Kate Whitehead

Hong Kong-based journalist

Korean Beauty Brands Shine at Cosmoprof Asia

HONG KONG — Cosmoprof Asia celebrated its 20th edition with its biggest ever fair. The three-day event featured 2,504 exhibitors, a 6 percent increase over last year, cementing its position as Asia’s leading trade fair for the beauty and wellness industry.

LOGO-WWD

Foot traffic at the three-day event, held last month, was heavy with 63,241 visitors. That is up by 5.5 percent over last year’s count.

The exhibition area also increased 3 percent to 84,000 square meters, running over five levels of the Hong Kong Convention and Exhibition Centre in Wan Chai. Despite the vast size the fair was packed, buzzing with buyers even on the higher floors.

Korean brands saw strong interest not just within Asia, but also from international buyers. Jung Jung Em, director of Purecos Inc., which produces natural cosmetics under several brands including Mediblock and Mediclass, said she had been coming to the fair for eight years and this was the best yet.

“In 2008, it was just the Asians who were interested, now we see a lot of buyers from Russia, Singapore and Hong Kong. Many people in Russia now know our brand, Russia is a big market for us,” said Jung, adding that the seaweed mask was the bestseller.

Also from Korea, O’melon Cosmetics promoted its latest light-therapy treatments that are popular with spas in Korean and Hong Kong spas. The new Omega-light LLLT (low-level light therapy) photodynamic therapy was initially used to help wounds heal and reduce pain and is now used to treat acne and improve skin quality. Spokesperson Emma Lee said they were seeing a lot of interest from Germany, a new market for the brand. She also noted a new trend in how consumers want to use their products.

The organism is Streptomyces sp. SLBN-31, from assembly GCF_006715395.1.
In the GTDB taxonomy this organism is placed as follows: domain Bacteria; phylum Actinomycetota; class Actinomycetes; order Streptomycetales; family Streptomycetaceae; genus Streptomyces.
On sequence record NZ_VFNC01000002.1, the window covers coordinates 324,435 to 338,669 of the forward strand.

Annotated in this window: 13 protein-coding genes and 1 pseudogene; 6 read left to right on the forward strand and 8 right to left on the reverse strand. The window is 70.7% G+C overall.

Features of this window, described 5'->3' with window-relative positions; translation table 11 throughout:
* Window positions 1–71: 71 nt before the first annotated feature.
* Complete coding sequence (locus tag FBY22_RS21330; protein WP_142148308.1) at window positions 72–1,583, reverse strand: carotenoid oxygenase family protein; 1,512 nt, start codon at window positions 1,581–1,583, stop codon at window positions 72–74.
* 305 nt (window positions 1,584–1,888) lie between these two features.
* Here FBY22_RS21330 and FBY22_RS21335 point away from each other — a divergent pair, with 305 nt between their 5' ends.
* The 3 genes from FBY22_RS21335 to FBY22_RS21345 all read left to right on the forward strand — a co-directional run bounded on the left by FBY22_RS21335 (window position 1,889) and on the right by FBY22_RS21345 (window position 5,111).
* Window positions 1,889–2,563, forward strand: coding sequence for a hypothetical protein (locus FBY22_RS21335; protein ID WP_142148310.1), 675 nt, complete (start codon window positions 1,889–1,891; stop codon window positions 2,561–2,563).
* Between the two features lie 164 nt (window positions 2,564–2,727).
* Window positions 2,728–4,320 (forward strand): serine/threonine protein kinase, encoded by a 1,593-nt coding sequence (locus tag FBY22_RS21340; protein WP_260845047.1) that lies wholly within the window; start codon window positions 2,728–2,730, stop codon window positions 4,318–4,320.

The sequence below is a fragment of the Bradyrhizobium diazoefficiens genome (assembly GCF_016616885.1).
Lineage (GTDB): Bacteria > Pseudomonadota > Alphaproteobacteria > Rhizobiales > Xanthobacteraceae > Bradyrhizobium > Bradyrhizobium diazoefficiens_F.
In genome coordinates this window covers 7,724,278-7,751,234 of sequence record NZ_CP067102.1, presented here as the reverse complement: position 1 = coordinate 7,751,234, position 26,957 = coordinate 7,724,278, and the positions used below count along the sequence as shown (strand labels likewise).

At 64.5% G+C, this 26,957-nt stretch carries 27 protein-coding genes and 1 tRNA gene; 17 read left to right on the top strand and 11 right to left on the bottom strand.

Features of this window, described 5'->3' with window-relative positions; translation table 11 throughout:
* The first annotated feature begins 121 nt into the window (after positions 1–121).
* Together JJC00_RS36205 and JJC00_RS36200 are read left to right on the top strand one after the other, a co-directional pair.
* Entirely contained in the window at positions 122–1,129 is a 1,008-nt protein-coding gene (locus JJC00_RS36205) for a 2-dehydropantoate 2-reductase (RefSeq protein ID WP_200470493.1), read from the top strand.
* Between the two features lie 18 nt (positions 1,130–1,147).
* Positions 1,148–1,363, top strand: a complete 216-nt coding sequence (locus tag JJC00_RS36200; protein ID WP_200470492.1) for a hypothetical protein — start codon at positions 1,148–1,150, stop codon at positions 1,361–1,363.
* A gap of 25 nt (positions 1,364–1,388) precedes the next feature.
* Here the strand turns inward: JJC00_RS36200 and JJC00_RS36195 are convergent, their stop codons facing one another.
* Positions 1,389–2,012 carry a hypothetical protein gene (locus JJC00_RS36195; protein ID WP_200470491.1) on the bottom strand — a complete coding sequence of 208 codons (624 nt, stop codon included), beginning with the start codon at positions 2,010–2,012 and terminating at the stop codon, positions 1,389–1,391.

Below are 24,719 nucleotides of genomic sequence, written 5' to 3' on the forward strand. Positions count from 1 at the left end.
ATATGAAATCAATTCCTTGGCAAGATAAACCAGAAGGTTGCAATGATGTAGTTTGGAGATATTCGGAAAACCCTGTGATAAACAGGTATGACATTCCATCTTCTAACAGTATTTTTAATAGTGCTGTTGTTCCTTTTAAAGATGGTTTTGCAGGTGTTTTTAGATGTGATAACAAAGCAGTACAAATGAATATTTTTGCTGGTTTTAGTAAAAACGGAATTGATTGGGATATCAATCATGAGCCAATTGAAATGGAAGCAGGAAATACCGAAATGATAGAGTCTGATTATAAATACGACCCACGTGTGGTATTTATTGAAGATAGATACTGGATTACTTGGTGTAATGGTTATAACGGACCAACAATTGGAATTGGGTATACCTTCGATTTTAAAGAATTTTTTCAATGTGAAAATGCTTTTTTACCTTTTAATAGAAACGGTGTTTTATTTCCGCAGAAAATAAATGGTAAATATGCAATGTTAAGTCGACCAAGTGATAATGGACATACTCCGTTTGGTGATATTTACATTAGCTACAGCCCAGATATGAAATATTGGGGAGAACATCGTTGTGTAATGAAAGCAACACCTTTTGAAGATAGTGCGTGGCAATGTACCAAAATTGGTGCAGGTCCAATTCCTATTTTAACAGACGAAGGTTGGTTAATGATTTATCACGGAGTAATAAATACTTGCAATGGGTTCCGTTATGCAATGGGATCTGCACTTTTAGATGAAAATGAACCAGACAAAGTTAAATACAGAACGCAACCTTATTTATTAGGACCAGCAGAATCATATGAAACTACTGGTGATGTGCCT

“We are seeing more people who want to use spa products at home. We are working towards adapting some of the products, like the light therapy, for use at home — maybe next year we can show it,” said Lee.

Despite concerns back home following the depreciation of the yen, a large contingent of Japanese exhibitors attended, taking 61 booths over several levels of the fair. Many of the Japanese exhibitors reflected the trend for natural products made using organic ingredients. Brightening-care brand White Ichigo is a standout example. Made using the extract of white strawberries, it is targeted at women in their 20s and promises skin whitening and hydration.

“People want organic —natural ingredients, no additives or artificial colors — and they want high-tech, we use Japanese agricultural and cosmetics technology. The result is both gentle and effective,” said Akiko Mitani from Ichigo Inc.

Mariko Arai, director of the fashion industry department at Japan External Trade Organization, said Japanese brands have traditionally appealed to Asians because they have similar skin types and are looking for whitening products, but she had noticed an increase in interest from overseas.

The Russians are also experiencing a currency crisis back home, but that didn’t stop them from attending the fair in good numbers and many exhibitors counted them among their top buyers. Mikhail Ivanov traveled to the fair with a group of five Russians, all focused on buying nail products and accessories. He placed an order with a Chinese company that he’d bought from before.